New Albany-Plain Local Schools
Bond, levy request made most headlines in 2012
In 2012, the New Albany-Plain Local School District gained voter approval for an operating levy and bond issue, made several staffing changes and likely regained its top rating on the Ohio Department of Education's state report card, among several other important developments.
The most talked about school story in New Albany was Issue 50, which included a 2.59-mill bond issue to generate $45.1 million and a 4.24-mill continuous operating levy to generate $3.51 million.
The bond and levy request was approved Nov. 6 by a count of 4,916 votes to 4,783 votes, according to certified results released Nov. 27 by the Franklin County Board of Elections.
The bond issue will pay for a new non-grade specific building for 1,200 students and $11.4 million for site improvements, and the levy will prevent a deficit in fiscal year 2015, according to district officials.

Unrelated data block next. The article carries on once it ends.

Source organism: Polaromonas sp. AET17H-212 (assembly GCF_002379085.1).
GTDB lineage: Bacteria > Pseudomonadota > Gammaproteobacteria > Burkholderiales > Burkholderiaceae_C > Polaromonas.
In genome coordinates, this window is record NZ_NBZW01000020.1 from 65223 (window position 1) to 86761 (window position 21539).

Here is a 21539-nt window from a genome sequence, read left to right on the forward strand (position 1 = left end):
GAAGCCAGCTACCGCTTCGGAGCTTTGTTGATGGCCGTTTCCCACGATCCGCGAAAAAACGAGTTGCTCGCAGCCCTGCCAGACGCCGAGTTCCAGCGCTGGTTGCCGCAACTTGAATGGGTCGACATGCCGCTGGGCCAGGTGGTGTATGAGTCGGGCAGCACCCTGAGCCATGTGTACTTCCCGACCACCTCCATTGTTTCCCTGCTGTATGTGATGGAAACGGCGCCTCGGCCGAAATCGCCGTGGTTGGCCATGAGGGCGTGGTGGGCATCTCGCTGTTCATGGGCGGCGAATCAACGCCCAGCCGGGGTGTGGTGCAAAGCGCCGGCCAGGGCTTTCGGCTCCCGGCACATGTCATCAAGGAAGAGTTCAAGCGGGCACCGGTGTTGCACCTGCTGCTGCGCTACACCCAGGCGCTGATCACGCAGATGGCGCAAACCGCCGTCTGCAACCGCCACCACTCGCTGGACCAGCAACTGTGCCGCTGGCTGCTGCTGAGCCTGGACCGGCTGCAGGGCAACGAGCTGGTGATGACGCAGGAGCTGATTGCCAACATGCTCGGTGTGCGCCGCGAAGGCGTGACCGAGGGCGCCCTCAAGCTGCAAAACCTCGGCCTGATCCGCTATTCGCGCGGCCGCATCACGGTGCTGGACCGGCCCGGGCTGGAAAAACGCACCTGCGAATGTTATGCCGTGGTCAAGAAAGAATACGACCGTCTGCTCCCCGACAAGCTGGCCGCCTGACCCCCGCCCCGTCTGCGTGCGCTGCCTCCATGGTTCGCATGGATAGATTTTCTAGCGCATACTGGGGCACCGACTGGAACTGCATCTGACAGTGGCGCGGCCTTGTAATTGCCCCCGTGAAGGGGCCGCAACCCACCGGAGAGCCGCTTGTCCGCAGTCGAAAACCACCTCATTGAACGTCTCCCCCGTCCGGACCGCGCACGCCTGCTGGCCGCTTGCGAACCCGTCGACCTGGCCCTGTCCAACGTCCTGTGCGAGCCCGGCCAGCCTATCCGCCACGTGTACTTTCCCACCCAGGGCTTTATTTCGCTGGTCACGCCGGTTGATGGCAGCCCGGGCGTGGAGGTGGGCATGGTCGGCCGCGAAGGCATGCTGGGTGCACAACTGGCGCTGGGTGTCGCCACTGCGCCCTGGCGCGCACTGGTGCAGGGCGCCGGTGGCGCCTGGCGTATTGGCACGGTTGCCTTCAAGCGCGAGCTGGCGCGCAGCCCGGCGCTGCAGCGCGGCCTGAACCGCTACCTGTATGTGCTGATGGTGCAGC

Superintendent April Domine said the district already has made "requests for qualifications" from local architects to start the building process in 2013.
Issue 50 will cost property owners $209.24 per year -- about $130 for the levy and $79 for the bond issue -- per $100,000 of assessed property value. The owner of a home valued at $400,000, for example, will pay about $837 per year in additional property taxes for the bond and levy.
District voters previously approved a 24.4-mill permanent operating levy in 2008 to collect $21.7 million per year -- almost half of the district's roughly $50 million budget. The continuing levy, which was a first for the district, costs about $750 per year per $100,000 of assessed property value, or about $3,000 for the owner of a $400,000 home.
More on district finances
The district earned some negative publicity for paying more than $6 million in March to end a controversial "bond swap" refinancing deal initiated in 2007.
As part of the bond swap agreement, which is known as "synthetic refunding," the district sold the right to refinance bonds initially issued in 2001 and 2002 to Dexia Credit Local, a third-party investment company in Europe. The board members at that time -- none of whom are on the current board -- voted to receive an upfront lump-sum payment of $1.1 million from Dexia in exchange for Dexia's right to refinance the bonds in the future.